While we can gripe about the dollars the Red Sox spent, they took an understandable risk given their rising catching prospects. In other words, they didn't need to risk long-term commitments to players like Saltalamacchia or Brian McCann, neither of whom has justified the investment made in them by the Marlins and Yankees (respectively) thus far.
The DFA doesn't necessarily signal the end for Pierzynski. Sure, it will take a special team to consider grabbing a 37-year-old whose already limited skills seem to have eroded, but if no one trades for him and the Red Sox are forced to pay all of his salary above the major league minimum, he might make sense for a team that needs a warm body.
One possible suitor includes the Los Angeles Dodgers, who have struggled for production at catcher due to having to rely on ineffective hitters such as Drew Butera, Tim Federowicz and Miguel Olivo during starter A.J. Ellis' two DL stints. Ellis himself has been productive by the standards of reaching base, but with only five doubles and no other extra-base hits this year, he's hitting an unusual .234/.390/.280.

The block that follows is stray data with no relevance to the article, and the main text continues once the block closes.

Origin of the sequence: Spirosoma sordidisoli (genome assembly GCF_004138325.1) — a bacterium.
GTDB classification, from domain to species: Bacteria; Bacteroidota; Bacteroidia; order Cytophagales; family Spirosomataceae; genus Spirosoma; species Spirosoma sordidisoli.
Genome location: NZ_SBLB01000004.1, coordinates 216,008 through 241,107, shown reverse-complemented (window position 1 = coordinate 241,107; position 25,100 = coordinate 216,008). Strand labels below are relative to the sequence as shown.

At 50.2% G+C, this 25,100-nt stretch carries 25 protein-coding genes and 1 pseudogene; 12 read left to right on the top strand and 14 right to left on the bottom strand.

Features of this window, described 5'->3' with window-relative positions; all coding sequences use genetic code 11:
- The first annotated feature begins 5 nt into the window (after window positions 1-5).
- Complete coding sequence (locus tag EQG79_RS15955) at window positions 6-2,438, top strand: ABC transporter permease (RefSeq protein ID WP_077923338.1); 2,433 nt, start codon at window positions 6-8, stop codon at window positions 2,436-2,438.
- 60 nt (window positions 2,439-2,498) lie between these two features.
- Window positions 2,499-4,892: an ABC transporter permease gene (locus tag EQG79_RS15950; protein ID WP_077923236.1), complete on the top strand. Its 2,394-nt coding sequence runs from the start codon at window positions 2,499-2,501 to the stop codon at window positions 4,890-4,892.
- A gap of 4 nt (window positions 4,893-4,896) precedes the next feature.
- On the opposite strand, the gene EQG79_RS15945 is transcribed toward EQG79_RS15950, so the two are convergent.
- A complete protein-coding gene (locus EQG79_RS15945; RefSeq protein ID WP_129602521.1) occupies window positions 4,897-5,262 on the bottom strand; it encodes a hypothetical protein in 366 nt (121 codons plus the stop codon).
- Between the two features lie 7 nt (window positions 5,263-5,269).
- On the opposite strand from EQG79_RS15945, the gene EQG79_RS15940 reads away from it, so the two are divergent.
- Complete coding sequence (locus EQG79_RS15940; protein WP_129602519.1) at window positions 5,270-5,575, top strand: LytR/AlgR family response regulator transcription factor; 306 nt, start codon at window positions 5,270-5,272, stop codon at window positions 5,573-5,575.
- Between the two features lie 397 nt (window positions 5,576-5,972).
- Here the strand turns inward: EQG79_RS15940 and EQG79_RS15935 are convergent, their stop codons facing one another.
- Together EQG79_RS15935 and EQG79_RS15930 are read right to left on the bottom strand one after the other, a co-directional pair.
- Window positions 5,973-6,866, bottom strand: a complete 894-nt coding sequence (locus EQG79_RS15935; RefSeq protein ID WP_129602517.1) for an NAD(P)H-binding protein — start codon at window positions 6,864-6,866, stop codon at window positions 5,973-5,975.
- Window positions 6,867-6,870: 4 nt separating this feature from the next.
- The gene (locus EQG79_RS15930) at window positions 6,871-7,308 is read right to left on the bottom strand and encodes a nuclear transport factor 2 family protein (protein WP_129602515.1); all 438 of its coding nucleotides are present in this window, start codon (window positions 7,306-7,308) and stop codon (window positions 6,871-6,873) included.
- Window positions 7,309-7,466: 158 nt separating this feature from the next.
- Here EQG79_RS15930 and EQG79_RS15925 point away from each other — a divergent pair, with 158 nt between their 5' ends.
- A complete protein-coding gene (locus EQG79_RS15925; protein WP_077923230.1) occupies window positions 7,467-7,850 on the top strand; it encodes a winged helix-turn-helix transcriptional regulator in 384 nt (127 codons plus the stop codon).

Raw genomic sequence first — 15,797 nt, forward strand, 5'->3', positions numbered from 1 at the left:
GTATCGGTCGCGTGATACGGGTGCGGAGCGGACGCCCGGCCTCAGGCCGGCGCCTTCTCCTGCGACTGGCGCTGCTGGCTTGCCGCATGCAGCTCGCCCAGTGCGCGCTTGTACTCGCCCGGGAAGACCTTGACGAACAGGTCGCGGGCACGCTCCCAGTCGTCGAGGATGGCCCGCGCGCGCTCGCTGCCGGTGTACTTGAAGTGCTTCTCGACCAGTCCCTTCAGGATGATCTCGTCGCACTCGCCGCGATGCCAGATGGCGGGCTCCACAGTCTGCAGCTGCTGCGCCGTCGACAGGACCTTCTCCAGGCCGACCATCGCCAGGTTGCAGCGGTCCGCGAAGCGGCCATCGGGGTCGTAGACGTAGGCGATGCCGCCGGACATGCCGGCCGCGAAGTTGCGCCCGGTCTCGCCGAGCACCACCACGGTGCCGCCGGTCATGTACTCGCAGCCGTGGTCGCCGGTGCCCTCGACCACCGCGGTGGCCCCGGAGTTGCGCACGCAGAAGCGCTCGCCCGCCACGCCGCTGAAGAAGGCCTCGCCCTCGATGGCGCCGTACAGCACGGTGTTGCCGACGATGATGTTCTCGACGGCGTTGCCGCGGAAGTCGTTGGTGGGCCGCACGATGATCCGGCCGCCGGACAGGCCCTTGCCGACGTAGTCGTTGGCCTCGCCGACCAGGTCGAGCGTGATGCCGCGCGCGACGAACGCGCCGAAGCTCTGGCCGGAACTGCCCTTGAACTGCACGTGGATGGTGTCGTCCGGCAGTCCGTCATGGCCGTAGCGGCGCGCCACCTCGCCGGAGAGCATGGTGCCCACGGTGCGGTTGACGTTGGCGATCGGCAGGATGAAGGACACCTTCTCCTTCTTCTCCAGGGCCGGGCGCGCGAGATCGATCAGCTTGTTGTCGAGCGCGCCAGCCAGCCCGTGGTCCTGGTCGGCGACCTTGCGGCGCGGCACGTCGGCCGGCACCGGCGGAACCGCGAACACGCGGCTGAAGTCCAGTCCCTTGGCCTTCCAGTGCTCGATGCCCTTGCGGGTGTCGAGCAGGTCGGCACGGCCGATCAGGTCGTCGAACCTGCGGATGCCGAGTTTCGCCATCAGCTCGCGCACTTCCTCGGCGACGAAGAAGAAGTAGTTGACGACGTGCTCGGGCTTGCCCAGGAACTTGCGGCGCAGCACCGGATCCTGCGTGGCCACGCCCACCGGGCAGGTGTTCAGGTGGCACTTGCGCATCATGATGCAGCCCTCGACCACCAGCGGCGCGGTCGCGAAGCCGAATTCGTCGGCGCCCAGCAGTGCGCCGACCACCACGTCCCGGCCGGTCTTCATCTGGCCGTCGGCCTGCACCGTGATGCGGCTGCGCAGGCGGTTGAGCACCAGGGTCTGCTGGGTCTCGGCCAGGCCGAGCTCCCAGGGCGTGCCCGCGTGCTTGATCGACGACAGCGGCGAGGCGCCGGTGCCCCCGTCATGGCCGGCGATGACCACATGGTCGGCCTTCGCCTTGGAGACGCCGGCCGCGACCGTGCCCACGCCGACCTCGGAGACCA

Pierzynski also has the virtue of being a left-handed hitting catcher, and one of the Dodgers' few vulnerabilities on offense is a lack of left-handed hitting -- they're just 10th in the National League in plate appearances by left-handed hitters against right-handed pitchers, although they've been largely effective in the PAs they have had. Add in that general manager Ned Colletti has shown interest in Pierzynski more than once in recent years and you have a recipe for a possible fit.
Then there is Pierzynski's home for eight years, the Chicago White Sox.
Some of you have already unplugged your computer and thrown it from the nearest window. Some of you resisted the urge to do so just so you can send me hate since they are rebuilding and hardly seem to be in need of more veteran presence after hoarding old men for nostalgic reasons like Paul Konerko, now 38 and hitting .228/.265/.398 in a limited role. Still, the White Sox are in such a depleted, demented state behind the plate (28th in OPS+ at the position), that bringing back Pierzynski could actually be better offensively than what they have right now.